D300, union explain strike notice, plans
By Emily McFarlan Miller email@example.com November 21, 2012 5:10PM
Updated: December 24, 2012 7:05AM
CARPENTERSVILLE — While teachers in Community Unit District 300 now can strike as early as Dec. 4, Local Education Association of District 300 spokesman Mike Williamson said the union’s intent-to-strike notice is “basically a paperwork thing.”
And negotiations between the union and school board are continuing as planned after the union filed that notice Tuesday, Williamson said.
But District 300 Board of Education spokesperson Joe Stevens said, “Obviously, we’re disappointed they felt the need to take that step.”
The Carpentersville-based district still is making plans for a worst-case scenario — a strike that could leave public school students with no place to go and parochial school students with no way to get there, according to Stevens. The district provides transportation for both public and parochial school students within the district, he said.
The district would close all but its three middle schools if teachers do decide to walk out in two weeks, the school board spokesperson said.
Carpentersville Middle School, Dundee Middle School in West Dundee and Hampshire Middle School would remain open as emergency attendance centers for students in kindergarten through grade six, he said. Parents would have to register those students, and they would go to the middle school to which their elementary school normally feeds, he said.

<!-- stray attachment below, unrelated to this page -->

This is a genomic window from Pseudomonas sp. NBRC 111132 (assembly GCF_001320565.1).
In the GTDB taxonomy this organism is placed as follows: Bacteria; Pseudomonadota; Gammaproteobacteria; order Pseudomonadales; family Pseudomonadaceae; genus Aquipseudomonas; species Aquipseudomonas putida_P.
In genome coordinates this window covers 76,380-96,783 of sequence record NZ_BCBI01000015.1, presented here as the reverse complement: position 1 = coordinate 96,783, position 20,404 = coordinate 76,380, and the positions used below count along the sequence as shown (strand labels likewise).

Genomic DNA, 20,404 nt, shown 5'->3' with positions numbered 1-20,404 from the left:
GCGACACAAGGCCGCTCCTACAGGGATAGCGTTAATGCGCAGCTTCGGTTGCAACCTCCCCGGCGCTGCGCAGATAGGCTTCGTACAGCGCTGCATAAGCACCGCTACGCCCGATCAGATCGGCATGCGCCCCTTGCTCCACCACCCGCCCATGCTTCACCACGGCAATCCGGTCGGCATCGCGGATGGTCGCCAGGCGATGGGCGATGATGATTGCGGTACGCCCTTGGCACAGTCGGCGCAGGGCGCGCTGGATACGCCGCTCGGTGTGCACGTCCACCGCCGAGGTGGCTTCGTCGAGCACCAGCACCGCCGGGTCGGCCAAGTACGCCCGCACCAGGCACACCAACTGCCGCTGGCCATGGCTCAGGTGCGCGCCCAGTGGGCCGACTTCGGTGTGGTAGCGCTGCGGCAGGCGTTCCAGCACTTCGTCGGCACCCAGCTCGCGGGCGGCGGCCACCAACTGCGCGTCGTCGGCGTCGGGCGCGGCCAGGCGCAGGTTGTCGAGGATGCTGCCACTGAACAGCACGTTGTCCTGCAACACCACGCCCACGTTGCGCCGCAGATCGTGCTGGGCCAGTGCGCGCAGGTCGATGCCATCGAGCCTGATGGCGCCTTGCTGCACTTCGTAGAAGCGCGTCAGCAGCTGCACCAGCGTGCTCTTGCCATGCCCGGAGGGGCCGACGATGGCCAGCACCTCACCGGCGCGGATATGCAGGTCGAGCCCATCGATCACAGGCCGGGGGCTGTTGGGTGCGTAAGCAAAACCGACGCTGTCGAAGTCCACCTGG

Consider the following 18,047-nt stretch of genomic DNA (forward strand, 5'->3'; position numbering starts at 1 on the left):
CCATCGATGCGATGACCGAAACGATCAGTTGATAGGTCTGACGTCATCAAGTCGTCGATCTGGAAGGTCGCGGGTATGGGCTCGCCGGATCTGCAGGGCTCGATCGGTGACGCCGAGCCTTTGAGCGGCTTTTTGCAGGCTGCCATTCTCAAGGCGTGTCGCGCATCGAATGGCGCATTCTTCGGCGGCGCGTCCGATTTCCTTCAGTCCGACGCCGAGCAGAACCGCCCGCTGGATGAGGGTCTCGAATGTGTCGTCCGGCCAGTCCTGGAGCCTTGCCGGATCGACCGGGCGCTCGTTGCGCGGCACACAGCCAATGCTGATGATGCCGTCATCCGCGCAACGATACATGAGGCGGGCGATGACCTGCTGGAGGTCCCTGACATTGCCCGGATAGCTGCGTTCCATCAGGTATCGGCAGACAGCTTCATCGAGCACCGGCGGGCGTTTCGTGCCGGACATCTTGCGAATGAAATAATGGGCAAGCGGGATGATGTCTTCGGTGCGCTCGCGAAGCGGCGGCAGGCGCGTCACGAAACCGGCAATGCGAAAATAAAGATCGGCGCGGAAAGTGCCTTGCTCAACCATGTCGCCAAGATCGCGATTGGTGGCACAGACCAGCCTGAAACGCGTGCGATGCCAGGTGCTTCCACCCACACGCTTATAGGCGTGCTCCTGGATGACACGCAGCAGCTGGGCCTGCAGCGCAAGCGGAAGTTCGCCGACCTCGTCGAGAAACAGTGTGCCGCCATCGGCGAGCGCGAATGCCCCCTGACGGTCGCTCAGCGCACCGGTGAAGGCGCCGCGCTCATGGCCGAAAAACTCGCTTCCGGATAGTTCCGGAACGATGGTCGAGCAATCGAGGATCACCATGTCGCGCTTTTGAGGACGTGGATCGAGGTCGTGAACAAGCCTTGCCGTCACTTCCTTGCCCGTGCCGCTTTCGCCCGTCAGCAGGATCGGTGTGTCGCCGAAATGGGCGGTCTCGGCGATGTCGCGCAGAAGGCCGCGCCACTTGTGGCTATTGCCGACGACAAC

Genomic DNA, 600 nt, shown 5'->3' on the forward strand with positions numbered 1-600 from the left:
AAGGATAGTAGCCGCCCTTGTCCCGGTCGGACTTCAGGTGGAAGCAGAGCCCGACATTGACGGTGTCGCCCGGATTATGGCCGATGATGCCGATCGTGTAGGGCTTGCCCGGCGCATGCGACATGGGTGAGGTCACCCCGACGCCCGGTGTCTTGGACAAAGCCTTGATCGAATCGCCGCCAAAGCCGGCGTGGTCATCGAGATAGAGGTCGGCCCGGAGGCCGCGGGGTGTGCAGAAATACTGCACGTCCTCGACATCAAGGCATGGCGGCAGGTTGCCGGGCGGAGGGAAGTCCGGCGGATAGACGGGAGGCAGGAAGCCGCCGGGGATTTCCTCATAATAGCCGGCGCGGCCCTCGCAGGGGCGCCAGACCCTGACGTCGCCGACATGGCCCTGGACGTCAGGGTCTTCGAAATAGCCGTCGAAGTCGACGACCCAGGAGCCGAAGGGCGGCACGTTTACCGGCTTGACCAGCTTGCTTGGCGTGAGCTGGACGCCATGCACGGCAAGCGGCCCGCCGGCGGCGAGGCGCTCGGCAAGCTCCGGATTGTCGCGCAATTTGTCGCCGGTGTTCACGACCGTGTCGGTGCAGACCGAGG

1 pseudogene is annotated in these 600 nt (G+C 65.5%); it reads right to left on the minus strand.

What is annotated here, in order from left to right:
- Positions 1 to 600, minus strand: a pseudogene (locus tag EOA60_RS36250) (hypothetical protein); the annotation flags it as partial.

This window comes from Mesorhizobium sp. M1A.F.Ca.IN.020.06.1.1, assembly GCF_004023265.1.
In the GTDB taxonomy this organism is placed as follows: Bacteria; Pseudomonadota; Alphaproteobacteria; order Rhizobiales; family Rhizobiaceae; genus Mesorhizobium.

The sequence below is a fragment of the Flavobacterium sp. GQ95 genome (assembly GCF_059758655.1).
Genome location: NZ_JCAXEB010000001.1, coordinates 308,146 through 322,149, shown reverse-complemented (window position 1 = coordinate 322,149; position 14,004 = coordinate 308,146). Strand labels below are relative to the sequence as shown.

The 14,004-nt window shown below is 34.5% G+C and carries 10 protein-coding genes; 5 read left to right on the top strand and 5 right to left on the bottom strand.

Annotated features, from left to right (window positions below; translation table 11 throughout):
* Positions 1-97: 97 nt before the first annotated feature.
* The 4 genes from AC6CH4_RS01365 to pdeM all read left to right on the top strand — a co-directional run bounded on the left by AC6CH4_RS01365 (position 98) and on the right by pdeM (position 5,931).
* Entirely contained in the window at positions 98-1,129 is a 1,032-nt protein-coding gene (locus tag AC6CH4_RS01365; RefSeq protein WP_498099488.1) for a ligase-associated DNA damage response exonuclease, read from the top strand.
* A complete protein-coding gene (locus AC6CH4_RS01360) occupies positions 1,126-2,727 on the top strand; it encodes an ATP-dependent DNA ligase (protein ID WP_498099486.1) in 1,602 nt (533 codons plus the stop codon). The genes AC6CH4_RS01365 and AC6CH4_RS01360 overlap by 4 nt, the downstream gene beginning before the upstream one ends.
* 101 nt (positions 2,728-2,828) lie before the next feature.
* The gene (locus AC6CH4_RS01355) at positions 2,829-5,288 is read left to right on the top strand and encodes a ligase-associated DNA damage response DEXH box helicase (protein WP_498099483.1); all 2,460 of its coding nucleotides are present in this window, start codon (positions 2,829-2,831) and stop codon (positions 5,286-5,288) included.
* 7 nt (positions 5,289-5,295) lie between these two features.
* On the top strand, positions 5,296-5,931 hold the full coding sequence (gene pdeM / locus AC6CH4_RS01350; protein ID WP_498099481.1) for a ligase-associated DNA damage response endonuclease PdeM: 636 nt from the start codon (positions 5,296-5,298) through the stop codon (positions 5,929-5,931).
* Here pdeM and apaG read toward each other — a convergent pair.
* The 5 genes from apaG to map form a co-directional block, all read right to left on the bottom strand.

“It will not be education taking place. It will be basically having kids have places to go if there’s no other option,” Stevens said.
Final offers from both District 300 and LEAD were posted Tuesday on the Illinois Educational Labor Relations Board website, starting a 14-day countdown to a possible teachers strike in the district.
The union is required to also file an intent-to-strike notice with the IELRB before its teachers can walk out, which it did that day. Williamson said that was something the union had to do to follow the state’s guidelines and timelines in case a strike should become necessary.
But, he assured, “It’s definitely still our intention to continue this contract negotiation. We’re in no way saying there’s no more movement either side can make.”
In fact, the union spokesman said, both sides had “good talks” Sunday, and he felt the union had made “significant movement” on its side Tuesday.
But he echoed Stevens when he said he felt the two sides still were some ways apart. And, Williamson added, he felt the school board had returned Tuesday to its “hard-line stance.”
Since Sunday, LEAD and District 300 have focused on finances in their talks since, Stevens said, “really that’s what it’s boiled down to: salary, benefits, retirement and board certification.”
The two sides will meet again Tuesday to talk about those finances.